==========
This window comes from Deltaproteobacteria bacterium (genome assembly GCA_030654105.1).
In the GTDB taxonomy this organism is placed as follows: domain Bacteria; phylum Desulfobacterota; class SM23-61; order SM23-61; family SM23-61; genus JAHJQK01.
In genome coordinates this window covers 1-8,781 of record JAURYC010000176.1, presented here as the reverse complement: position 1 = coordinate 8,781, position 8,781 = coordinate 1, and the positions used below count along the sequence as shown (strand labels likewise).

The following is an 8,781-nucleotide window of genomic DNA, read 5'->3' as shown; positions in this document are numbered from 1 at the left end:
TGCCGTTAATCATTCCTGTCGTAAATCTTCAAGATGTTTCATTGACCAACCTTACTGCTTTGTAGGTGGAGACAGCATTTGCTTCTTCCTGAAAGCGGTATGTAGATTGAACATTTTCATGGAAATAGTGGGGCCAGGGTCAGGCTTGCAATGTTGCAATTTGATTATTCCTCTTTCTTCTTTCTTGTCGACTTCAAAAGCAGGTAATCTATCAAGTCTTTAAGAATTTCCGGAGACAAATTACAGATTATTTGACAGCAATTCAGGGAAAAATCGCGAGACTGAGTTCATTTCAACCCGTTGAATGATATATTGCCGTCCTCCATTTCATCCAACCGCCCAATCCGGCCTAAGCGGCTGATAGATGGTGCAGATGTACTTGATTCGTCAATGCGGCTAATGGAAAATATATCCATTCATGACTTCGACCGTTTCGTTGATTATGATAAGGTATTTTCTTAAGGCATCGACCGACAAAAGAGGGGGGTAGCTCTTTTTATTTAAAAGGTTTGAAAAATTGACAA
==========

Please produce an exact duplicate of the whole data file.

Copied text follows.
This window comes from Deltaproteobacteria bacterium (genome assembly GCA_030654105.1).
In the GTDB taxonomy this organism is placed as follows: domain Bacteria; phylum Desulfobacterota; class SM23-61; order SM23-61; family SM23-61; genus JAHJQK01.
In genome coordinates this window covers 1-8,781 of record JAURYC010000176.1, presented here as the reverse complement: position 1 = coordinate 8,781, position 8,781 = coordinate 1, and the positions used below count along the sequence as shown (strand labels likewise).

The following is an 8,781-nucleotide window of genomic DNA, read 5'->3' as shown; positions in this document are numbered from 1 at the left end:
TGCCGTTAATCATTCCTGTCGTAAATCTTCAAGATGTTTCATTGACCAACCTTACTGCTTTGTAGGTGGAGACAGCATTTGCTTCTTCCTGAAAGCGGTATGTAGATTGAACATTTTCATGGAAATAGTGGGGCCAGGGTCAGGCTTGCAATGTTGCAATTTGATTATTCCTCTTTCTTCTTTCTTGTCGACTTCAAAAGCAGGTAATCTATCAAGTCTTTAAGAATTTCCGGAGACAAATTACAGATTATTTGACAGCAATTCAGGGAAAAATCGCGAGACTGAGTTCATTTCAACCCGTTGAATGATATATTGCCGTCCTCCATTTCATCCAACCGCCCAATCCGGCCTAAGCGGCTGATAGATGGTGCAGATGTACTTGATTCGTCAATGCGGCTAATGGAAAATATATCCATTCATGACTTCGACCGTTTCGTTGATTATGATAAGGTATTTTCTTAAGGCATCGACCGACAAAAGAGGGGGGTAGCTCTTTTTATTTAAAAGGTTTGAAAAATTGACAA